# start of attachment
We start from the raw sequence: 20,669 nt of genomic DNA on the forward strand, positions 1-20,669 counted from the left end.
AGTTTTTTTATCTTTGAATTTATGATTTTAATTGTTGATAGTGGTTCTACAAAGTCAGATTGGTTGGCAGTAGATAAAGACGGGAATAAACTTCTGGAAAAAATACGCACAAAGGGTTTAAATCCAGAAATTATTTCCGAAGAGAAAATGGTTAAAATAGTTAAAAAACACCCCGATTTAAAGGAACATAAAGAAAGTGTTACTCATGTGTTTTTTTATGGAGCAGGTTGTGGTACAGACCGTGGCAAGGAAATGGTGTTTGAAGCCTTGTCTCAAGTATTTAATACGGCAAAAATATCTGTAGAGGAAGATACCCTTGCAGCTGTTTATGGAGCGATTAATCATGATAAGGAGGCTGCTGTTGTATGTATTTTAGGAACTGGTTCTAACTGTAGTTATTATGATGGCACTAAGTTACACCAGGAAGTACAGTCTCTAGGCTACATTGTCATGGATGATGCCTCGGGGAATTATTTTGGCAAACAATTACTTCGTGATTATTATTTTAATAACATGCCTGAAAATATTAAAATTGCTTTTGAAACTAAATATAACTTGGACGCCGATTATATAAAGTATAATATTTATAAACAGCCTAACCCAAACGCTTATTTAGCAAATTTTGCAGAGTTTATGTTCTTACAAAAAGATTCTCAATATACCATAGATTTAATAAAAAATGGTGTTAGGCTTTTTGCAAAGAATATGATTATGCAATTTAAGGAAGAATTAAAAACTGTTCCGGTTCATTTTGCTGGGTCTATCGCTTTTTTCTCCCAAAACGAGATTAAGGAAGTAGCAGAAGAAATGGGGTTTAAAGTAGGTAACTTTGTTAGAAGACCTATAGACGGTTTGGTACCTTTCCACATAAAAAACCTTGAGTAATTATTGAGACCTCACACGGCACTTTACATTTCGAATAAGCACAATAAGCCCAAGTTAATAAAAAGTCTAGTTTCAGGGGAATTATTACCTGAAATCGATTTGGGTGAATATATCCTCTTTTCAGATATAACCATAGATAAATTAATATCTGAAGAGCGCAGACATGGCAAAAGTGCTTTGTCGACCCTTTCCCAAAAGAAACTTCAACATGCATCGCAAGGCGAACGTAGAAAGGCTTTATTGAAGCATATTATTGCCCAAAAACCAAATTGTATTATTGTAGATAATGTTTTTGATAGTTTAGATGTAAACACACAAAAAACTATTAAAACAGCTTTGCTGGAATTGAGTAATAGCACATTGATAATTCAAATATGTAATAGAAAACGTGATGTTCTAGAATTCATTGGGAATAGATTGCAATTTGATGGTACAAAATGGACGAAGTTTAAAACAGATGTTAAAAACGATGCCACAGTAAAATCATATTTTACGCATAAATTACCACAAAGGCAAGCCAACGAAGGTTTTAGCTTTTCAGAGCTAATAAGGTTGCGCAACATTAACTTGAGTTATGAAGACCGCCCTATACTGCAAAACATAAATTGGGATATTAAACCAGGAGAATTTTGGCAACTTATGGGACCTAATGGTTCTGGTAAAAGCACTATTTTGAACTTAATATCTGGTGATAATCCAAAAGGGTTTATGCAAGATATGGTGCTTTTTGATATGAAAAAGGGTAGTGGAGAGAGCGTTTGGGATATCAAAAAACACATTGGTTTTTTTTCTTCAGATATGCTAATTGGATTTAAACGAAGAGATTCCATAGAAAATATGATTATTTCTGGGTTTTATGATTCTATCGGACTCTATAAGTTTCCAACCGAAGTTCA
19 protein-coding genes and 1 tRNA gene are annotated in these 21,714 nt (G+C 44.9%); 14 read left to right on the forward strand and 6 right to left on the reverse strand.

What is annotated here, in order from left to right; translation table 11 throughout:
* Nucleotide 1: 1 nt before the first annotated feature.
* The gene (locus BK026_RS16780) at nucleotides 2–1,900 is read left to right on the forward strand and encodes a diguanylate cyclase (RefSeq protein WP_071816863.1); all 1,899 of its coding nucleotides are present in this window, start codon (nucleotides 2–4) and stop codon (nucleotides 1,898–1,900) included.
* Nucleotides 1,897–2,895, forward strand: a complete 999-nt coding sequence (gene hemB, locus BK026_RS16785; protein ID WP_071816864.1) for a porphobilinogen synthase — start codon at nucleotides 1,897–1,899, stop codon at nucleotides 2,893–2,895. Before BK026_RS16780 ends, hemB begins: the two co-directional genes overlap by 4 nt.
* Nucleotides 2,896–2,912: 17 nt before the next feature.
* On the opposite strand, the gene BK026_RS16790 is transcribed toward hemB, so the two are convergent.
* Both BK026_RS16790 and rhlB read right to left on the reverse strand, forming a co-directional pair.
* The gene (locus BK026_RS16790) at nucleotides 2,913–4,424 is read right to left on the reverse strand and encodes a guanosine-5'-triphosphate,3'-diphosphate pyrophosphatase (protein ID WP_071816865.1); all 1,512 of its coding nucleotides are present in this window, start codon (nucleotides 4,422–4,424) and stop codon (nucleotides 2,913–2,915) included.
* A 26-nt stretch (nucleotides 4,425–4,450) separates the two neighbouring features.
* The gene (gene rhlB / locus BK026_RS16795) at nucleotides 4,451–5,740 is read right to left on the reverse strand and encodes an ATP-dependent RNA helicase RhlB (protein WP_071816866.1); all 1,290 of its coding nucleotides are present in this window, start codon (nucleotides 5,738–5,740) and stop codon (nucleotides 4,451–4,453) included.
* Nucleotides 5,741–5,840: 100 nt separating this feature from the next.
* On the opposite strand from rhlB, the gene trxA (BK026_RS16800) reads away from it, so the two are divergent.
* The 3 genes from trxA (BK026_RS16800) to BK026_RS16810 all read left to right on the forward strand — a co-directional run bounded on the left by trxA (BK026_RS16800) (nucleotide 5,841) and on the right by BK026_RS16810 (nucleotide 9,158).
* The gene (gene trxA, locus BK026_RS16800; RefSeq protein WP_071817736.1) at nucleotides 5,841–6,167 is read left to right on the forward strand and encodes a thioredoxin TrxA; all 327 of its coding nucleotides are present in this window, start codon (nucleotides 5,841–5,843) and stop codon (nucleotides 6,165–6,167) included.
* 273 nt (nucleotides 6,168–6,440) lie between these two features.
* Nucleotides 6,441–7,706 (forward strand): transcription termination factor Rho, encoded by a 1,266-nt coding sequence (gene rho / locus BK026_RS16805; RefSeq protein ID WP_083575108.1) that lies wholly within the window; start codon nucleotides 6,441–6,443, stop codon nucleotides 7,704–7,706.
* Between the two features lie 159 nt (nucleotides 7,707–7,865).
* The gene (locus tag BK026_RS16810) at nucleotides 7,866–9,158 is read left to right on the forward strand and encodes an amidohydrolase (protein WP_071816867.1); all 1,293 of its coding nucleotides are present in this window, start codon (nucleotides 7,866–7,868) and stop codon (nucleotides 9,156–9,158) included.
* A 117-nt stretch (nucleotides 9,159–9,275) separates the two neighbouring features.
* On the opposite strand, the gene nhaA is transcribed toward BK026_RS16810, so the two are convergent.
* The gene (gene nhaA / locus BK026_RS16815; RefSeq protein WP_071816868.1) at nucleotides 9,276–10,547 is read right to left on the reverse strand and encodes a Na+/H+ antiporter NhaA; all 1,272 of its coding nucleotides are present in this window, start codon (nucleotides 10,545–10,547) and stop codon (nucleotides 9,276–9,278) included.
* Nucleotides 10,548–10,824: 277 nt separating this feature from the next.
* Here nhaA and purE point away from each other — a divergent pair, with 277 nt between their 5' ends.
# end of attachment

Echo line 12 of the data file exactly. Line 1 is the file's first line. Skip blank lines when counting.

* A 26-nt stretch (nucleotides 4,425–4,450) separates the two neighbouring features.